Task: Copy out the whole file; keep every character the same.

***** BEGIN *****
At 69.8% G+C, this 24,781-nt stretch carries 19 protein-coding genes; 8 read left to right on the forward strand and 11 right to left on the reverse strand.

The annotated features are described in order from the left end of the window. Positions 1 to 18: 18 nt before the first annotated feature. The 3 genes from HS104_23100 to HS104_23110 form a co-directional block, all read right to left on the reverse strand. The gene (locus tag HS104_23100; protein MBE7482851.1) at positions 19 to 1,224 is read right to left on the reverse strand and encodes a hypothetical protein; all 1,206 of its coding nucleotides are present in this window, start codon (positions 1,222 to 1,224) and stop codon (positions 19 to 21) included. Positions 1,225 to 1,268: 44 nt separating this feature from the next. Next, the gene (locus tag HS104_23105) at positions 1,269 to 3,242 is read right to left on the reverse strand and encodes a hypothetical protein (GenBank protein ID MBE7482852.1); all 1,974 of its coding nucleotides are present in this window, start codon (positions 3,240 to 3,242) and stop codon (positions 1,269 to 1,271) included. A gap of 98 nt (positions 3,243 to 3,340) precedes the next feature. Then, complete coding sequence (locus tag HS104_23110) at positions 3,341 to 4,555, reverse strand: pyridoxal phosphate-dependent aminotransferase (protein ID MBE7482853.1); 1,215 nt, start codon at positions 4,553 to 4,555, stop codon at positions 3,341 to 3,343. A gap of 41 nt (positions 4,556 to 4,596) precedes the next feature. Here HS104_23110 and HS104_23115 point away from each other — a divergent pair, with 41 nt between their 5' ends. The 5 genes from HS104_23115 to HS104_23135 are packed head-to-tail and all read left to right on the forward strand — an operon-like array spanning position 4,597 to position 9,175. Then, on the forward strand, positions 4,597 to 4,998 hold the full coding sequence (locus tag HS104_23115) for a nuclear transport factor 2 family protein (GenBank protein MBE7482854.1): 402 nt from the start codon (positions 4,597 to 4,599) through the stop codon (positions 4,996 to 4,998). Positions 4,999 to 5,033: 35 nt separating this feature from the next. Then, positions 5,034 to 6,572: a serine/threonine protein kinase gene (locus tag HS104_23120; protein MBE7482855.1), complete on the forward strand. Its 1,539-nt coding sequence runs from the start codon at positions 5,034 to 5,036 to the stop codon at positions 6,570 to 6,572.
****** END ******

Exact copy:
At 69.8% G+C, this 24,781-nt stretch carries 19 protein-coding genes; 8 read left to right on the forward strand and 11 right to left on the reverse strand.

The annotated features are described in order from the left end of the window. Positions 1 to 18: 18 nt before the first annotated feature. The 3 genes from HS104_23100 to HS104_23110 form a co-directional block, all read right to left on the reverse strand. The gene (locus tag HS104_23100; protein MBE7482851.1) at positions 19 to 1,224 is read right to left on the reverse strand and encodes a hypothetical protein; all 1,206 of its coding nucleotides are present in this window, start codon (positions 1,222 to 1,224) and stop codon (positions 19 to 21) included. Positions 1,225 to 1,268: 44 nt separating this feature from the next. Next, the gene (locus tag HS104_23105) at positions 1,269 to 3,242 is read right to left on the reverse strand and encodes a hypothetical protein (GenBank protein ID MBE7482852.1); all 1,974 of its coding nucleotides are present in this window, start codon (positions 3,240 to 3,242) and stop codon (positions 1,269 to 1,271) included. A gap of 98 nt (positions 3,243 to 3,340) precedes the next feature. Then, complete coding sequence (locus tag HS104_23110) at positions 3,341 to 4,555, reverse strand: pyridoxal phosphate-dependent aminotransferase (protein ID MBE7482853.1); 1,215 nt, start codon at positions 4,553 to 4,555, stop codon at positions 3,341 to 3,343. A gap of 41 nt (positions 4,556 to 4,596) precedes the next feature. Here HS104_23110 and HS104_23115 point away from each other — a divergent pair, with 41 nt between their 5' ends. The 5 genes from HS104_23115 to HS104_23135 are packed head-to-tail and all read left to right on the forward strand — an operon-like array spanning position 4,597 to position 9,175. Then, on the forward strand, positions 4,597 to 4,998 hold the full coding sequence (locus tag HS104_23115) for a nuclear transport factor 2 family protein (GenBank protein MBE7482854.1): 402 nt from the start codon (positions 4,597 to 4,599) through the stop codon (positions 4,996 to 4,998). Positions 4,999 to 5,033: 35 nt separating this feature from the next. Then, positions 5,034 to 6,572: a serine/threonine protein kinase gene (locus tag HS104_23120; protein MBE7482855.1), complete on the forward strand. Its 1,539-nt coding sequence runs from the start codon at positions 5,034 to 5,036 to the stop codon at positions 6,570 to 6,572.